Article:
Idaho’s three universities all reported enrollment increases for the fall — growth that nearly erases their pandemic-driven losses from 2020.
The four-year schools turned in their fall numbers to the State Board of Education this week.
The rebound comes at a pivotal moment for Idaho higher education. From fall 2019 through spring 2021, the state’s four-year and two-year colleges lost more than 5,000 students. That translated to an 8.7% drop — and it has an impact on young adults, but also on the colleges and universities themselves. As higher education receives a shrinking share of the state budget, schools rely on tuition and fees to cover an increasing piece of their costs.
Here are thumbnails from Idaho’s four-year schools.
Boise State University
Fall enrollment came in at 25,829, a 7.2% increase.
By comparison, fall enrollment dropped by 8.3% a year ago.
President Marlene Tromp hailed the rebound. “Boise State has consistently found new ways to reach students, meet industry needs, and positively impact our state, often in ways that serve as a national model,” she said in a late Wednesday afternoon news release.
Here’s what happened this year, in several areas:
First-year students: 3,203, an 11.6% increase.
Graduate enrollment: 3,068, a 3.8% increase and a university record.
Instruction mode: In all, 83.6% of undergrads and 48.8% of graduate students are taking at least one in-person class. A year ago, those numbers were 71% and 40%, respectively.
Out-of-state enrollment: Unavailable. A year ago, Boise State officials said a spike in out-of-state enrollment helped offset a decline in in-state enrollment.
Dual-credit enrollment: Also unavailable.
In 2020, Boise State attributed much of its overall enrollment decline to a dropoff in dual credit. That wasn’t unique to Boise State. As high school students wrestled with pandemic uncertainties — and often a mix between in-person and online instruction — many of them decided against taking college-level courses.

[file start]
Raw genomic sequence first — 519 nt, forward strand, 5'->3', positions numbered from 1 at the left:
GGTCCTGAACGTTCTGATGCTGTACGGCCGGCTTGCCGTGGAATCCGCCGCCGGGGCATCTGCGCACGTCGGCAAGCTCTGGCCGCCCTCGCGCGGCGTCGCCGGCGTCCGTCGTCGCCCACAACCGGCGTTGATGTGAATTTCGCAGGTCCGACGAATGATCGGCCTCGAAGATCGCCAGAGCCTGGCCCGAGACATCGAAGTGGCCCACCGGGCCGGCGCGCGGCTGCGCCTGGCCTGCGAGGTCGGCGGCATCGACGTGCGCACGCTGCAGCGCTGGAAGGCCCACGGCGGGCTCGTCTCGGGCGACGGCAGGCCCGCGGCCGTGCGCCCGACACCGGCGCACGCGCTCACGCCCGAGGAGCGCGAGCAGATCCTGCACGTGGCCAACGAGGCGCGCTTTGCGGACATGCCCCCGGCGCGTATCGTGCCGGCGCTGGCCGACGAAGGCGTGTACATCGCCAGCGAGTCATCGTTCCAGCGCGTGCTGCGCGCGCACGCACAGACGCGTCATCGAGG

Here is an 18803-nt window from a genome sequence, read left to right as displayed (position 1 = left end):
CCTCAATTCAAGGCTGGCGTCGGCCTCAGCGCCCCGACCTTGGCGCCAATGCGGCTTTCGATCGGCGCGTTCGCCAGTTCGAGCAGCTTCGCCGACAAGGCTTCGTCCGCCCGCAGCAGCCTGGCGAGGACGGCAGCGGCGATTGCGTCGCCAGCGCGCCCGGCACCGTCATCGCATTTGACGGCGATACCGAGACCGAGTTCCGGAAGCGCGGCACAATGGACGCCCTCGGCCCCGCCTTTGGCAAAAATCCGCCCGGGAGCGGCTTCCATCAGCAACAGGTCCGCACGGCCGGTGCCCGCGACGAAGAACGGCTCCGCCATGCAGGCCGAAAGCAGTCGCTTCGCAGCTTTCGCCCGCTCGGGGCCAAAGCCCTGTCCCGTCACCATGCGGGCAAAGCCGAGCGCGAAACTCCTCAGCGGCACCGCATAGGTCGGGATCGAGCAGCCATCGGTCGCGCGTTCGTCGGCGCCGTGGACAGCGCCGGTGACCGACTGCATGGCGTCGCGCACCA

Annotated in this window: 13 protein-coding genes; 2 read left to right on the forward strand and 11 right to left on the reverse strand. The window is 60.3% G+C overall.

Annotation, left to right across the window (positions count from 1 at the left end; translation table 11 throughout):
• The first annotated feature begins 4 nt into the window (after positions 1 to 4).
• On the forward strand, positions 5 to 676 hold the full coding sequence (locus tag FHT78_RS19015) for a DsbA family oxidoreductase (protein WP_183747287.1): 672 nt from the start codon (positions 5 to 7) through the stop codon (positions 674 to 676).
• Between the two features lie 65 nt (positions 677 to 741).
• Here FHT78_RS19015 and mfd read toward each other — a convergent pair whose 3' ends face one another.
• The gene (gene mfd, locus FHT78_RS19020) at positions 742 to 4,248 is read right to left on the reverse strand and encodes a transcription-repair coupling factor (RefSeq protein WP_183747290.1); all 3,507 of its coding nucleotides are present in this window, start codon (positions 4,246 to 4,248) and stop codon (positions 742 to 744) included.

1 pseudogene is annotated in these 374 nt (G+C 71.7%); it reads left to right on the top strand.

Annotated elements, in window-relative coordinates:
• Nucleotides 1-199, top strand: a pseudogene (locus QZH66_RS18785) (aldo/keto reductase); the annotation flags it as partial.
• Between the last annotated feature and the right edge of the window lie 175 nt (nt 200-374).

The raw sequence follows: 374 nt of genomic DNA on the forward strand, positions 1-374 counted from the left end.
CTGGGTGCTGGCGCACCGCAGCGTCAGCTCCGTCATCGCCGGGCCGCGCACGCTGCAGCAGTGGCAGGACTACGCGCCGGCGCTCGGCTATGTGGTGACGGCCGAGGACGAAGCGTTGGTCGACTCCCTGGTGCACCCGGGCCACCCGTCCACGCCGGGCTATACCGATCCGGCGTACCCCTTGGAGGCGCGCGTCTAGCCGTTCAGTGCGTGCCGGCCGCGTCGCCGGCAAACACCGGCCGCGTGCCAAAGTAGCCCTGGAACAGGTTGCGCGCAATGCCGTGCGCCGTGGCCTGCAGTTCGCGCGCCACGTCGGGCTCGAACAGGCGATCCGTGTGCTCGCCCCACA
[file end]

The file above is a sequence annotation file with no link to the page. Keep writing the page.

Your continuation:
University of Idaho
Overall enrollment is 11,303, a 4.7% increase from the previous year.
In 2020, U of I had absorbed a fall enrollment decrease of 9.5%.
“We are energized by the enrollment increase, especially considering the challenges of the pandemic,” President Scott Green said in a news release.
A closer look at the numbers:
First-year students: U of I attracted its largest freshman class in five years, 1,656 students in all.
That’s a 16.2% increase from last year, but it was driven in large part by out-of-state enrollment. In-state first-year enrollment increased by 5.2%.
Out-of-state undergraduate enrollment: 465, up 10.6%. “Our current student mix is changing rapidly,” said Dean Kahler, vice provost for strategic enrollment management. “Our marketing and price point are resonating with the out-of-state market.”
Graduate enrollment: 1,947, up 8.2%.
Hispanic enrollment: Up by 8.5%, essentially returning to pre-pandemic levels.
Dual-credit enrollment: 1,641, up 19.9%.
Returning students: First-year student retention fell by 2.2%.
Idaho State University
Overall enrollment came in at 12,157. This is a 3.2% increase, erasing much of a 5% dropoff a year ago.
First-year students: Up by 10.7%, contributing to Idaho State’s first year-to-year increase in undergraduate enrollment in nearly a decade.
“We are turning the corner on years of enrollment declines,” President Kevin Satterlee said in a news release. “This shows the impact of, and the importance of, the retention and recruitment efforts we have been making across the campus.”
The geographic mix: Out-of-state students account for a relatively large share of the fall enrollment increase. Out-of-state enrollment climbed by 7.8%.
Graduate enrollment: Up for the fourth successive year. Idaho State’s 2,326 graduate students represent a 5.6% increase.
Dual-credit enrollment: 2,911, up 15.6%.
Lewis-Clark State College
After bucking the pandemic trends and attracting a slight enrollment increase last fall, overall numbers fell by 3.8% this year.
But current enrollment, 3,710, is up from pre-pandemic numbers from three years ago.
First-year students: 1,324, up 1%.
Hispanic enrollment: Up 7.1%.
The geographic mix: While Lewis-Clark continues to draw most of its students from Idaho, out-of-state enrollment grew by 3% and international enrollment climbed by 53%.
“The increase in international enrollment is very encouraging as it may mark a return to more normal international enrollment patterns,” President Cynthia Pemberton said in a news release. “The non-resident increase is also encouraging as it means word about LC State’s accessibility, affordability, and quality is spreading beyond Idaho’s border.”